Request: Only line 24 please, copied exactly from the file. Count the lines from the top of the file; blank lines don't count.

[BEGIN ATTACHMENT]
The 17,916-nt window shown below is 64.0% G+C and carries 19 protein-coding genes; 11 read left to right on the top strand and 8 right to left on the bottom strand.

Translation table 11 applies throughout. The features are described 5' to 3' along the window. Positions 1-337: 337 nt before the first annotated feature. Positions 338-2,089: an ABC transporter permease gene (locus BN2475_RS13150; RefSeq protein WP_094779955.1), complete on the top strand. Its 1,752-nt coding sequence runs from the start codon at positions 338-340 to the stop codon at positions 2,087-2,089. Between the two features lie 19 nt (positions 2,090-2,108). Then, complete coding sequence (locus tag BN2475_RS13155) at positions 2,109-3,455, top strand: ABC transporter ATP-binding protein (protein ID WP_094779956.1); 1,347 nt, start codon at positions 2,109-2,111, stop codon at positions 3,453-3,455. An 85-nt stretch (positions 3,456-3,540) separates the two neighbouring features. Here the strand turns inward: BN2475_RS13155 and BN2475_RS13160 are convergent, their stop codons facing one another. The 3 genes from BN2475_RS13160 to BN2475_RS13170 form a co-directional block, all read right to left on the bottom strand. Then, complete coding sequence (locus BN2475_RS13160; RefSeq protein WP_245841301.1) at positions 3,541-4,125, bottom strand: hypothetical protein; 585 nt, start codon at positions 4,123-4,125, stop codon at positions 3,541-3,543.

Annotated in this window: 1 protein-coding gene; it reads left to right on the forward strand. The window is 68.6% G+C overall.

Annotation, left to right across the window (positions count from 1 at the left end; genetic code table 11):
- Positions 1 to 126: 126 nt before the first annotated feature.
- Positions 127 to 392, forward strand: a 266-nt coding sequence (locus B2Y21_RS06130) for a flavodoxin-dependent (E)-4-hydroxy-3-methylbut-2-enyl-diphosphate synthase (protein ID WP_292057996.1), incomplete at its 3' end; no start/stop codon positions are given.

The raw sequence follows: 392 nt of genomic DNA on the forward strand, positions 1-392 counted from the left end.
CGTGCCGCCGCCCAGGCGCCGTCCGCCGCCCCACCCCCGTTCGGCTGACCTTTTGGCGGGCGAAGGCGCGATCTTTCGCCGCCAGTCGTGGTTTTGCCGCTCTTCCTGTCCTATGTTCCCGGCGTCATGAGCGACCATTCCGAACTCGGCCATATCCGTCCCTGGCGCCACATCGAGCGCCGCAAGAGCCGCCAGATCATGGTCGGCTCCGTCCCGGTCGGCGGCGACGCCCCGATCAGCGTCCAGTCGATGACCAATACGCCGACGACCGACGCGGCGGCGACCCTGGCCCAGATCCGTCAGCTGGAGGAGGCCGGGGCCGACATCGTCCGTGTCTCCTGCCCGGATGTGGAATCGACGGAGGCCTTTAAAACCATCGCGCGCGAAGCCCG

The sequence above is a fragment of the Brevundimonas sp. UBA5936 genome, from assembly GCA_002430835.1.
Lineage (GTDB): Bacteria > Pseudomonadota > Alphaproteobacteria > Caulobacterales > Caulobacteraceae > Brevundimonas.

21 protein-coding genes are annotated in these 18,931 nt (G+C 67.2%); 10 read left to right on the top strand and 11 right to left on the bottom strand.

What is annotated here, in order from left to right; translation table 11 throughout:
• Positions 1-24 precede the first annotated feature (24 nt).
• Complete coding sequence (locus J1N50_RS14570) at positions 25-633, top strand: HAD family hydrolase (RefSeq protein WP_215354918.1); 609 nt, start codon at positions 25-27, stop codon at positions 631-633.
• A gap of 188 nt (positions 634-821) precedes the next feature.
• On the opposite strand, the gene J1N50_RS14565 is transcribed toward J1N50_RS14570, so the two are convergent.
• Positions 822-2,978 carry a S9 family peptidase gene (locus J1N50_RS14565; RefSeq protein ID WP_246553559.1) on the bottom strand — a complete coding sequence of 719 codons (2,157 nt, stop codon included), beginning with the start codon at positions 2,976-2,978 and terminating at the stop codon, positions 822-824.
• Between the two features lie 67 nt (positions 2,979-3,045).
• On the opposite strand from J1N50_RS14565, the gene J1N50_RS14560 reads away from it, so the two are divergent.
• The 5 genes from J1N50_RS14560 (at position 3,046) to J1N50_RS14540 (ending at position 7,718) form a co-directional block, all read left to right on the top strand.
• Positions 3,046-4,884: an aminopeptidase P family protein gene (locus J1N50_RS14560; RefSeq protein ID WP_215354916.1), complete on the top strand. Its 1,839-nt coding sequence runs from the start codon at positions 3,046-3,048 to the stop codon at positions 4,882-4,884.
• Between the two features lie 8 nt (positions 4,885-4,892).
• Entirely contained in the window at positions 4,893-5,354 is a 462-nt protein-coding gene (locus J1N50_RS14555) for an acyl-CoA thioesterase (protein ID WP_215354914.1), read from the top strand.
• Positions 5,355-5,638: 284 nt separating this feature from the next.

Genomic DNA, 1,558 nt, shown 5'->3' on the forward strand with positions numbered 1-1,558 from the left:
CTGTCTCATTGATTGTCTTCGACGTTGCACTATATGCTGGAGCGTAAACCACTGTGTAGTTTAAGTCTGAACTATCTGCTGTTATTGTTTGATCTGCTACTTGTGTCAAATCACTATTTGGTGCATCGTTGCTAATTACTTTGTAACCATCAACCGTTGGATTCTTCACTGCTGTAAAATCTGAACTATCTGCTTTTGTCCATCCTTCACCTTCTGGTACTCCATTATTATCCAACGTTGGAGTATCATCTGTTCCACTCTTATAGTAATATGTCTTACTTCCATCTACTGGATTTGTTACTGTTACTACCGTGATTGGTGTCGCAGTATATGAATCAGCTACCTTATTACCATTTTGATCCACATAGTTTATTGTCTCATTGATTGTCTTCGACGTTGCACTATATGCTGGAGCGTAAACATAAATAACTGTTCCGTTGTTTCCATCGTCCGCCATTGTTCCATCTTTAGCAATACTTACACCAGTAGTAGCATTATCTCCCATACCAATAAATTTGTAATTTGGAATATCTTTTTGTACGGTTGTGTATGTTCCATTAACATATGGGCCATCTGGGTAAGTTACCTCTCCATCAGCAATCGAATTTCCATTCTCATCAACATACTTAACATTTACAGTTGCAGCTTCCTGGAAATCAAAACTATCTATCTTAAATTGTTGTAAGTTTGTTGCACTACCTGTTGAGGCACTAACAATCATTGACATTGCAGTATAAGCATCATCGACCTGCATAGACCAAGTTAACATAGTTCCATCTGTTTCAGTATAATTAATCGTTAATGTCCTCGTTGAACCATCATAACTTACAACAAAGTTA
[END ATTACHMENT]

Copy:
• Positions 5,355-5,638: 284 nt separating this feature from the next.